This is your basic method for cooking shelling beans (or “shellys” as some people call them) such as cranberry, borlotti, or Tongues of Fire. This recipe is a great jumping-off point. You can eat these beans “as-is”, and if you have leftovers they go great with grains or into a soup such as a minestrone. You can use this recipe and add in sausages and cooked rapini for a one dish meal, or you can use a nice vegetable stock with some carrots and celery and add some long cooked farro, and puree for a wonderful soup. If you have pesto, it is a wonderful seasoning for these beans. Just stir in a dollop and enjoy an end of summer treat. Enjoy shelling beans while you can, as the season is fairly short, and then these will all be dried beans.


2-3 cups shelled beans*
1 brown onion, peeled and cut into ¼ inch dice
2 cloves garlic, peeled, de-germed, and sliced thinly
2-3 fresh sage leaves, or 1-2 tablespoons fresh marjoram, or 2 inches rosemary stalk
1 bay leaf
salt and pepper to taste
vegetable stock or water to cover by 1 inch
olive oil as needed for cooking
1-2 tablespoons very flavorful extra virgin olive oil for finishing the dish



Heat a chef’s pan or heavy pot just large enough to hold the beans and liquid over medium heat.

When the pan is hot, add enough oil to coat the pan bottom generously. When the oil heats up, add the onions and cook until the are softened and fragrant, but not browning.

Add the garlic and cook until fragrant. While the garlic cooks, bruise the sage (or rosemary if that is your herb of choice) with the flat of the knife. Hold the stem in one hand, and lay the knife almost flat on the herb and slide the knife the length of the stem/leaf.

When the garlic is softened but not colored-about 1 minute, add the herbs and stir around.

When you can smell the herbs, add the beans, and then add the liquid to cover the beans by an inch or a little more.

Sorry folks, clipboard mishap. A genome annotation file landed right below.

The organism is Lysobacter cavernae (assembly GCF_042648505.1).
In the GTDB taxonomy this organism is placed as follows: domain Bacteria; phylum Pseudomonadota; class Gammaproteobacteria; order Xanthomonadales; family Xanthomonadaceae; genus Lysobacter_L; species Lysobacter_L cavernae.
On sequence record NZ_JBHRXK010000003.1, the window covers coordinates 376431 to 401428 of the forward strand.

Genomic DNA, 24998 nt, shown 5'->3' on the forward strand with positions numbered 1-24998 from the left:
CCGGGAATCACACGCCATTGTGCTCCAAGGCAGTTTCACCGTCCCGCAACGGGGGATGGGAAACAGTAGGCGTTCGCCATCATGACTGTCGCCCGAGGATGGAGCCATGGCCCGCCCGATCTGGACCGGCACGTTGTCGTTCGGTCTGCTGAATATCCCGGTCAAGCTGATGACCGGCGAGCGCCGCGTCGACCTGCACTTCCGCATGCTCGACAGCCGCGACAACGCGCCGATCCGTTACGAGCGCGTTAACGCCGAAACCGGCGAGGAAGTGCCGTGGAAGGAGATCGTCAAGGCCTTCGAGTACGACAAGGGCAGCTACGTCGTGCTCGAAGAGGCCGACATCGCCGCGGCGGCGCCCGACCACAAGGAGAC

Season with a pinch of salt and a generous amount of pepper and bring to a boil.

As soon as the water boils, bring the temperature down to a gentle simmer, and gently cook the beans until done. If you cook the beans too vigorously they will break down and turn to mush and the flavor will be watery. This should take around 30 minutes. The skins should be tender and the insides should have a creamy consistency.

Taste for seasoning, and add salt and pepper as needed. The beans are ready for use now, or you can cool them in their liquid for use later. In my opinion, I think the beans have deeper flavor when allowed to sit in their cooking liquid for a few hours.

If reheating, you can heat the liquid the beans cooked in and then add the beans for a gentler re-heat, or just heat the pot over low until they are hot enough. Before serving, hit with a little fresh ground pepper and a good drizzle of extra virgin olive. (I am a fan of Belle Farms oil with this as it is a great Tuscan style oil with big flavors that is sustainably grown in Watsonville.) A big Tuscan style oil is perfect here.


Chef’s Notes and Tips:

*To peel, just open the pod and pull out the beans. This is easiest done sitting down, opening the pods over a bowl to catch the beans as you run your finger down the inside of the shell. I frequently shuck the beans while doing something like waiting for other things to cook, or if I am watching a movie. I also find that kids find it a fun task to help with.

This dish lends itself to so many options! Half the time I cook shellys I start by cooking some kind of pork. Diced pancetta or prosciutto leaves flavorful fat to start the dish, as does sliced sweet Italian sausages. Start by sautéing the pork until the fat is rendered or the sausage slices are browned. Remove the pork from the pan and drain, and then pour off all but a tablespoon or two of the fat in the pan. Proceed with the recipe and add the pork back into the dish in the last ten minutes of cooking. To make this heartier, sauté chunks of carrot and celery with the onions. You could also sauté rapini with garlic, and then chop it and fold it into the beans with the sausage. A nice iteration of this dish would be to mix the beans with sautéed rapini, and then finish it with a squeeze of lemon juice and a good drizzle of extra virgin olive oil. This dish is a great study in contrasts of flavors and textures. For an elegant looking soup with deep flavor, cook the beans as above, but add carrots, and a little celery and cook until everything is very tender, and then puree the lot to a creamy smooth consistency. Serve with a drizzle of good oil or a few drops of truffle oil, and for a really elegant presentation, make fricco (lacey cheese “crackers”) and serve with the soup. Add grains and you have a complete protein.


Serves: 4


Source: Chef Andrew E Cohen


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